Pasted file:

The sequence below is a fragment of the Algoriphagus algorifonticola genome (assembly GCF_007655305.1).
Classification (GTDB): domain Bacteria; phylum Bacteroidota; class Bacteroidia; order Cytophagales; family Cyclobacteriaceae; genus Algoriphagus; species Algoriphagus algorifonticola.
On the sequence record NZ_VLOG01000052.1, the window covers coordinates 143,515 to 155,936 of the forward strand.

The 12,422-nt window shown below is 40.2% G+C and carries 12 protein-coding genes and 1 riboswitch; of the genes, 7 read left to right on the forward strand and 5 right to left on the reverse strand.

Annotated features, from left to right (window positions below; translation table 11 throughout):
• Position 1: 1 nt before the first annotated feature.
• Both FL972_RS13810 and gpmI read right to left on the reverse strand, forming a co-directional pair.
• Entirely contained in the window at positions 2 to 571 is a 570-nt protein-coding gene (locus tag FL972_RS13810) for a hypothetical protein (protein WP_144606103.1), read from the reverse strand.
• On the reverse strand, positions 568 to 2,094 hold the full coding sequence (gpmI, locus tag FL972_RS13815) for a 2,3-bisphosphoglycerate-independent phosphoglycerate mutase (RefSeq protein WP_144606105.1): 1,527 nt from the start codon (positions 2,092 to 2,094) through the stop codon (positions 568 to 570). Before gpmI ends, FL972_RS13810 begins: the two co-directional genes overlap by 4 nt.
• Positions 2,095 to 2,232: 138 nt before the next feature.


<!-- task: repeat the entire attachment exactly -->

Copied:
The sequence below is a fragment of the Algoriphagus algorifonticola genome (assembly GCF_007655305.1).
Classification (GTDB): domain Bacteria; phylum Bacteroidota; class Bacteroidia; order Cytophagales; family Cyclobacteriaceae; genus Algoriphagus; species Algoriphagus algorifonticola.
On the sequence record NZ_VLOG01000052.1, the window covers coordinates 143,515 to 155,936 of the forward strand.

The 12,422-nt window shown below is 40.2% G+C and carries 12 protein-coding genes and 1 riboswitch; of the genes, 7 read left to right on the forward strand and 5 right to left on the reverse strand.

Annotated features, from left to right (window positions below; translation table 11 throughout):
• Position 1: 1 nt before the first annotated feature.
• Both FL972_RS13810 and gpmI read right to left on the reverse strand, forming a co-directional pair.
• Entirely contained in the window at positions 2 to 571 is a 570-nt protein-coding gene (locus tag FL972_RS13810) for a hypothetical protein (protein WP_144606103.1), read from the reverse strand.
• On the reverse strand, positions 568 to 2,094 hold the full coding sequence (gpmI, locus tag FL972_RS13815) for a 2,3-bisphosphoglycerate-independent phosphoglycerate mutase (RefSeq protein WP_144606105.1): 1,527 nt from the start codon (positions 2,092 to 2,094) through the stop codon (positions 568 to 570). Before gpmI ends, FL972_RS13810 begins: the two co-directional genes overlap by 4 nt.
• Positions 2,095 to 2,232: 138 nt before the next feature.